Among the advantages by the coating system of the invention is that it allows, the coating composition to be transferred on a transfer roll to a film to be coated without any degradation to the coating caused by excessive localized concentration of the film during its transit from reservoir to the surface to be ultimately coated. This is true even at very high coating-line speeds; even when using rather volatile solvents as coating composition vehicle; and even with very thin coatings being carried on the transfer drum.
In practice, the dwell time of doctored coating on the transfer roll less than about 0.5 second before it is tranferred to the ultimate web--after a web of a biaxially oriented film material such as the polyethylene terephthalate film sold by E.I. DuPont unde the name Mylar. Often, however, the dwell time is as low as 0.1 second. In any event, it has been found that, when the apparatus of the invention is used, the short dwell times effectively offset any harmful effects of increased mass transfer caused by relative speed of the coating through the environment.
It is desirable that a surface initially to be coated, i.e. that surface forming part of the coating reservoir (usually, a transfer roll) is preferably moving upwardly and pulling coating with it. Moreover, in more favorable embodiments of the invention, the roll surface has a vector moving inwardly towards the back of the reservoir, i.e. the wall of the reservoir opposed to the moving wall formed by the transfer roll. This is achieved by placing the coating reservoir below the horizontal diameter of the transfer roll being coated. Such an arrangement grossly simplifies the seal design of the reservoir. In practice, light syrup-like coatings can be used with clearances as low as about 0.005-0.010 inch between a drum and the reservoir structure. Such a clearance probably would not be suitable for holding a liquid like ethyl alcohol at the contemplated roll speeds, but it is entirely suitable for handling the types of coatings used in many applications including, for example, those used in the magnetic recording art and wherein iron oxide particles are suspended in an inorganic carrier. It will be understood that the thixotropic compositions will offer a particularly advantageous combination of properties in that they allow good mixing and also, allow better sealing away from more highly agitated portions of the reservoir.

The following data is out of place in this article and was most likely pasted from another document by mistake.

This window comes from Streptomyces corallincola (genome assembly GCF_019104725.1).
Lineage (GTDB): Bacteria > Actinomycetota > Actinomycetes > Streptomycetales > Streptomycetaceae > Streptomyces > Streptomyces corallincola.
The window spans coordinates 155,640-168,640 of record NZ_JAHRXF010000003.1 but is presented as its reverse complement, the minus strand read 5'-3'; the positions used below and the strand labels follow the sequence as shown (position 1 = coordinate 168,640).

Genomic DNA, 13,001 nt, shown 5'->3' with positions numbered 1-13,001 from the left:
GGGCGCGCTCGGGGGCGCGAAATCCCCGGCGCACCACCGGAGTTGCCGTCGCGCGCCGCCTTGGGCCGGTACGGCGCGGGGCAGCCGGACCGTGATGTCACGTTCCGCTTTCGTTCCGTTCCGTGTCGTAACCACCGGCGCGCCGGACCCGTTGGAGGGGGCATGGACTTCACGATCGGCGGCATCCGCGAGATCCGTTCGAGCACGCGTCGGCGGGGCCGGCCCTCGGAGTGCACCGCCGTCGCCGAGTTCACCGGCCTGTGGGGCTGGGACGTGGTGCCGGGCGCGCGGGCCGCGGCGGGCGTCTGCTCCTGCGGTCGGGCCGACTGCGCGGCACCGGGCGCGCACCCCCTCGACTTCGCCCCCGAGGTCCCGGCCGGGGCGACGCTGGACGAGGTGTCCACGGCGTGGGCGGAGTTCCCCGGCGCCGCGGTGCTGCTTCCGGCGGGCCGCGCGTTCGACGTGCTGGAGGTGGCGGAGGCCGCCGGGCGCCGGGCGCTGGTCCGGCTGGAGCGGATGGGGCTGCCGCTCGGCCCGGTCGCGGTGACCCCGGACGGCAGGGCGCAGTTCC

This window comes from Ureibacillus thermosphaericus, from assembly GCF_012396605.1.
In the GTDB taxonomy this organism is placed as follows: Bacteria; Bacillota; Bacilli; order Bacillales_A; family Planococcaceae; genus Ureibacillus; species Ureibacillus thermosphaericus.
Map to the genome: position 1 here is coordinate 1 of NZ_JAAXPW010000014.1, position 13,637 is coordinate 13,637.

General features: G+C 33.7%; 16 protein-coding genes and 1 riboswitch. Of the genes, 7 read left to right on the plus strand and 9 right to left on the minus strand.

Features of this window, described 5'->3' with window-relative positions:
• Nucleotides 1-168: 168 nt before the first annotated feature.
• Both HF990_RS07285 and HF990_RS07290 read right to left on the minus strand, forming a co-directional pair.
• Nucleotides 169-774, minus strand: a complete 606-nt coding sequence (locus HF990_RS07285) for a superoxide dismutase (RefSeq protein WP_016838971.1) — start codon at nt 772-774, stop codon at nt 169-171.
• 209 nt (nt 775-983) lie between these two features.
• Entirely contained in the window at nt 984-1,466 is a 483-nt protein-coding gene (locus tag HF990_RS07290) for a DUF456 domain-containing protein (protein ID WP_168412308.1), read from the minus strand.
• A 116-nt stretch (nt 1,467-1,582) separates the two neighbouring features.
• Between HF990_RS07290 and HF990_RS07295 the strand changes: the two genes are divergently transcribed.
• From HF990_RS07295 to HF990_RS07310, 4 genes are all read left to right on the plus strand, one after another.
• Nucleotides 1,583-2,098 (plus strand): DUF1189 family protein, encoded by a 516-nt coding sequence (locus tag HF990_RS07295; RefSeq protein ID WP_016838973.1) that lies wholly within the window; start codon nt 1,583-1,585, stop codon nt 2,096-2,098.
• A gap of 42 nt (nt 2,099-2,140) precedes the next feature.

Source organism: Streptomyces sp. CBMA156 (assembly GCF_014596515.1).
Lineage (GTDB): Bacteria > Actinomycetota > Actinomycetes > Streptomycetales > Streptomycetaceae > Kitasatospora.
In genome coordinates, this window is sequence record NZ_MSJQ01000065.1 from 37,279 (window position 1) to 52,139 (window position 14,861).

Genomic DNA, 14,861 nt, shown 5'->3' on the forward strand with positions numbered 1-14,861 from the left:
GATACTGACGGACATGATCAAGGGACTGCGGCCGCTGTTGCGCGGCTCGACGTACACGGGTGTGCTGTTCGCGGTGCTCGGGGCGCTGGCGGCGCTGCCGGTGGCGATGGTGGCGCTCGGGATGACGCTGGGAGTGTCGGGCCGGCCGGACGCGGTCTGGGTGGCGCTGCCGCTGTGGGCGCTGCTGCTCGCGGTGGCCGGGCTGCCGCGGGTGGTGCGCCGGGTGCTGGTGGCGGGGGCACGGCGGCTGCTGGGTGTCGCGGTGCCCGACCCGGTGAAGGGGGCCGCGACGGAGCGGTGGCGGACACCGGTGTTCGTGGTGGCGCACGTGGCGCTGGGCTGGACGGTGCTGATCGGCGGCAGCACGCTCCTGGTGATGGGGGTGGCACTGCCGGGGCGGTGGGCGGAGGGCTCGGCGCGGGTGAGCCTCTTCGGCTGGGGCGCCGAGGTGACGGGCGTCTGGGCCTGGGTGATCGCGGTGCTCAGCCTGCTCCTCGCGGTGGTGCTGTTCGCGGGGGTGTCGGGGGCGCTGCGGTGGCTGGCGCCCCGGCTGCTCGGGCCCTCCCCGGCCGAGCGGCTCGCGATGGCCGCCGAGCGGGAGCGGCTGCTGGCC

The term "coating reservoir" as used in this application is meant to describe a container holding a substantial supply of liquid coating solution enclosed therein. That term is not intended to describe a mere nip between a surface to be coated and a feed device in which a bead of liquid resides briefly before being carried away on a coated surface. A typical contact perimeter between the transfer roll and the reservoir liquid is about two to five inches high and as wide as the coated surface, say about two to four feet. In general, it is preferred that the contact height exceed the average dimension of the reservoir extending from the transfer roll, through the liquid, to the rear wall of the reservoir most remote from the tranfer roll. Such dimensional relationships facilitate the degree of mixing in the reservoir.
The transfer roll conveniently has a surface which is slightly textured as is known to the gravure-art roll and which promotes the distribution of ultra-thin coatings.
It is preferred to operate this system under a nitrogen purge. Although such purge systems are not new, in the present systems, it has the advantage of assuring that the continuous operation of the equipment may be achieved without any concern for waste or the quality of recycled material. In the most advantageous embodiments, the nitrogen carries a substantial quantity of solvent to further avoid an evaporation of solvent in the system. There is no need for recycling material to and from the reservoir during operation. Fresh coating solution, when needed, is pumped into the reservoir in response to a constant-level control system like. It has been found desirable to have a variable level control system, i.e. one which can be utilized to set a wide range of desirable "mixing perimeters" between coating solution and roll by varying the height of the solution in the reservoir.